Toad-in-the-hole? No, this isn’t the Winnipeg pub!
Some say ‘toad-in-the-hole’ refers to the sausages that peak out from the Yorkshire pudding in this tasty dish. Wikipedia maintains that’s a matter of dispute.
us, how about some- thing a little differ- ent – a staple in many homes across the pond that’s not only quick to prepare and cook but very easy on the pocket book?
W This dish of sausag-
es baked in Yorkshire pudding batter was ini- tially introduced as an appetizer loaded with thick gravy to fill you up (times were hard). It hadn’t evolved much when, in more modern
ith the festive season and its copious
amounts of food nearly upon
definitely be a feast fit for any royalty who showed up at door. If you have a little time, and are looking for a real home treat, give this a try.
For the stuffing: 1 ½ cups flour 4 eggs
Pinch of salt 1 cup of milk
2 tablespoons extra virgin olive oil 8 sausages
Ian Leatt Foodies
times, it took its place as a regular on the Sunday table along with roast beef. However, served at home it would most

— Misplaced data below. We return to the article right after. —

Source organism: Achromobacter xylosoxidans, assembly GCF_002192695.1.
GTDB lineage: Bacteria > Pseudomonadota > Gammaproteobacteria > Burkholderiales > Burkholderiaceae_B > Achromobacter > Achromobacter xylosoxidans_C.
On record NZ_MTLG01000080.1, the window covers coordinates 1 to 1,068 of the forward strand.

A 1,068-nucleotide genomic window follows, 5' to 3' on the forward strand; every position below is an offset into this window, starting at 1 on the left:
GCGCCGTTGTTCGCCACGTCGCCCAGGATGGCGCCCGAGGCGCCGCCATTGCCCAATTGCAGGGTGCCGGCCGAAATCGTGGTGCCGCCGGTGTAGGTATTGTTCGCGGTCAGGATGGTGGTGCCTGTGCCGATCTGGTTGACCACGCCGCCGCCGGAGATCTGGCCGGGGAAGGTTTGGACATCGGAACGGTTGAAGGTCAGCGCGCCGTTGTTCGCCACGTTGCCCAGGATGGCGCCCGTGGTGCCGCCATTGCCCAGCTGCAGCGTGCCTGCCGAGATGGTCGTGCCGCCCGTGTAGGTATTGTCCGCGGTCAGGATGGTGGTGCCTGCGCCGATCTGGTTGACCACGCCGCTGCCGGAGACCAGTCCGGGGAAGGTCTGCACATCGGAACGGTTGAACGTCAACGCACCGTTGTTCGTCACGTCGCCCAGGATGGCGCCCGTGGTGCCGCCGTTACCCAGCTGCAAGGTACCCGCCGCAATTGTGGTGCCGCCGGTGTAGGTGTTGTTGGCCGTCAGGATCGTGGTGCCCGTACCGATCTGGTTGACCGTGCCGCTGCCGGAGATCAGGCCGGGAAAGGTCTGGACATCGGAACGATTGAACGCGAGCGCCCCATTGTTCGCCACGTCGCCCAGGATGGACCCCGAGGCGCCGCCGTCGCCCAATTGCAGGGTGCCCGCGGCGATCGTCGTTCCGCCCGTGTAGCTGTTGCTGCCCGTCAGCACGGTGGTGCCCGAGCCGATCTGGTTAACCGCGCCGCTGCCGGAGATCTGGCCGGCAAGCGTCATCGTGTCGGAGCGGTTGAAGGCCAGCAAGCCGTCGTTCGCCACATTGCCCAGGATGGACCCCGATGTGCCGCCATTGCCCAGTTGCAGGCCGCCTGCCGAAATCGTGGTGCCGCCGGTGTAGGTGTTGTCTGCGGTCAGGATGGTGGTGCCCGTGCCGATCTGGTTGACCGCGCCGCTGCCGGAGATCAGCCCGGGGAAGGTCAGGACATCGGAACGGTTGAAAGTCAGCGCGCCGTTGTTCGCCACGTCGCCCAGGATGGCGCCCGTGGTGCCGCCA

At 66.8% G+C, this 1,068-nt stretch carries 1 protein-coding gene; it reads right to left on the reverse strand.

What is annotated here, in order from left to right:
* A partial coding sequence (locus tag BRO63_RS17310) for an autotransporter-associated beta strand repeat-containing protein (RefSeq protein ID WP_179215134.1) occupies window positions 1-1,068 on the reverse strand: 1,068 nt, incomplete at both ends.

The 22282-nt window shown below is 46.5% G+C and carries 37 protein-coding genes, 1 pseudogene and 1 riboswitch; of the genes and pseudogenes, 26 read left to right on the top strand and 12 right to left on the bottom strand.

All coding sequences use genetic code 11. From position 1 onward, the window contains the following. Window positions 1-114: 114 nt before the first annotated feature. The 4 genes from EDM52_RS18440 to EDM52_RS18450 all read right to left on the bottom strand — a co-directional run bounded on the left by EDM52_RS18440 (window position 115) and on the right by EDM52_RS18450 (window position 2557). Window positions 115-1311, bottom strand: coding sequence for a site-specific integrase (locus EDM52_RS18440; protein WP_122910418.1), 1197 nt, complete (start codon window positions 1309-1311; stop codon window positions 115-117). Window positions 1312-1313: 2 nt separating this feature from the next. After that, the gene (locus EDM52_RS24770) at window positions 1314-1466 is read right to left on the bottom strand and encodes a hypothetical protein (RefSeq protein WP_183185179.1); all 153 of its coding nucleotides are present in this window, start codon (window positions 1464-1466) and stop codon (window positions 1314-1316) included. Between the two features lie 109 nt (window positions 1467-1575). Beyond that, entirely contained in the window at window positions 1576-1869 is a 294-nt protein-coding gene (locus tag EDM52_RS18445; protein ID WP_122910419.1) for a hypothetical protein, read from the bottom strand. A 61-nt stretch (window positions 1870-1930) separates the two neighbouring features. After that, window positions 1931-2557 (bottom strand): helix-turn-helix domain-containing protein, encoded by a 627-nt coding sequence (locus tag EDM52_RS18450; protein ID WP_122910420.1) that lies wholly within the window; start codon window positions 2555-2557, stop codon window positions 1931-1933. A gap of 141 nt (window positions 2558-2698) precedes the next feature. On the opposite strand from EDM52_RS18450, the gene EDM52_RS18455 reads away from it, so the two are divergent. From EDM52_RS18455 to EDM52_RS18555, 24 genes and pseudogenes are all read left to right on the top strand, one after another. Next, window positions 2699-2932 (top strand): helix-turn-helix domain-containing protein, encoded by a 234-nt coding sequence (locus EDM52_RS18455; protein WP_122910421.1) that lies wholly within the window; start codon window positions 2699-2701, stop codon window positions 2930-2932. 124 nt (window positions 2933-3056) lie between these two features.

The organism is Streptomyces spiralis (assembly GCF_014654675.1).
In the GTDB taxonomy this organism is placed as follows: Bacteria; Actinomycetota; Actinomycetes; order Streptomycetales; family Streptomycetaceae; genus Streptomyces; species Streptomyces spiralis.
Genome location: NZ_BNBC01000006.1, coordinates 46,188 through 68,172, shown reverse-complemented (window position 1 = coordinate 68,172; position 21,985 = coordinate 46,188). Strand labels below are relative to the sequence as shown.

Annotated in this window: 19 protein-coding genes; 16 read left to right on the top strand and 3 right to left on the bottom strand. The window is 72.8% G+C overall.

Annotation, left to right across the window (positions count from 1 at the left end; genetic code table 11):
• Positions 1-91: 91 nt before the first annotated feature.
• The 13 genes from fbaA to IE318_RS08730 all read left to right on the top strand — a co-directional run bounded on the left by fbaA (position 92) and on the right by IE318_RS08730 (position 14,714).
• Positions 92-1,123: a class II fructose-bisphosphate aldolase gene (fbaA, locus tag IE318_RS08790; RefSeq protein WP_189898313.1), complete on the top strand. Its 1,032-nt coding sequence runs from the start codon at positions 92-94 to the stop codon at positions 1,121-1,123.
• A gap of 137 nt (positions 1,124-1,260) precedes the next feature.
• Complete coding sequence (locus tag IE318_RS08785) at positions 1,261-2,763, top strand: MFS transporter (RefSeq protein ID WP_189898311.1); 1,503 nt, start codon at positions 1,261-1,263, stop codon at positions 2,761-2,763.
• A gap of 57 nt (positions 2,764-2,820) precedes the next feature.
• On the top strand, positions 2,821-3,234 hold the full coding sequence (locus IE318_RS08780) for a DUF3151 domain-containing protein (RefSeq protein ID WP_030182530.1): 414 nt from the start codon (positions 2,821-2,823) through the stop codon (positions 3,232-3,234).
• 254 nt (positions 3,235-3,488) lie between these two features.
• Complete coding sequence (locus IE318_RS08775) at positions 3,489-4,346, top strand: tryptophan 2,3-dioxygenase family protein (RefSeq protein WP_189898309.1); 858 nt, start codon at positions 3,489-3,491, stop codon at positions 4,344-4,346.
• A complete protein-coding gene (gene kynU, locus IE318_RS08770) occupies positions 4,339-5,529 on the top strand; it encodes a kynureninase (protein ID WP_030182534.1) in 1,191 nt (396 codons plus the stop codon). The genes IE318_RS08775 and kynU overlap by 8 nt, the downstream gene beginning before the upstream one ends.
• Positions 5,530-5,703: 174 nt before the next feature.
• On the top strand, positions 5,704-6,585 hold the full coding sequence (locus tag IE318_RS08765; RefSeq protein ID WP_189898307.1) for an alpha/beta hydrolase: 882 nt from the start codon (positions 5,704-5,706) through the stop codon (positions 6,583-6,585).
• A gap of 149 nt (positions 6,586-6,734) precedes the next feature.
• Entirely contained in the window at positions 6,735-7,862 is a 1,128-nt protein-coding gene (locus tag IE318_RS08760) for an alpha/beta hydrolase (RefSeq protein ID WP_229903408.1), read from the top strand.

The trick here is to first combine the top four in- gredients into a “Yorkshire pudding mix” and let rest. Sift the flour into a
large bowl and add the eggs, milk and pinch of salt; mix well and move on to the sausages.
Toads or not, these sausages and their pudding add up to a filling meal. Pan-fry
the sausages until golden
brown, and put to one side. Pour the olive oil into a large, glass, oven-proof dish and brush it all around the inside of the dish. Place the dish into a pre- heated over at 375 F. After several minutes remove from the oven and pour in the Yorkshire pudding mix. Place the sausages in a row across the mixture and then return the assembled
food to the oven.
Cook for 30 to 40 minutes, or un- til the Yorkshire has risen and is a nice golden brown. Then remove from the oven.
When serving I usually have mashed potatoes, a vegetable of choice and a nice onion gravy.
Ian Leatt is an experienced chef and gen- eral manager of Pegasus Publications.
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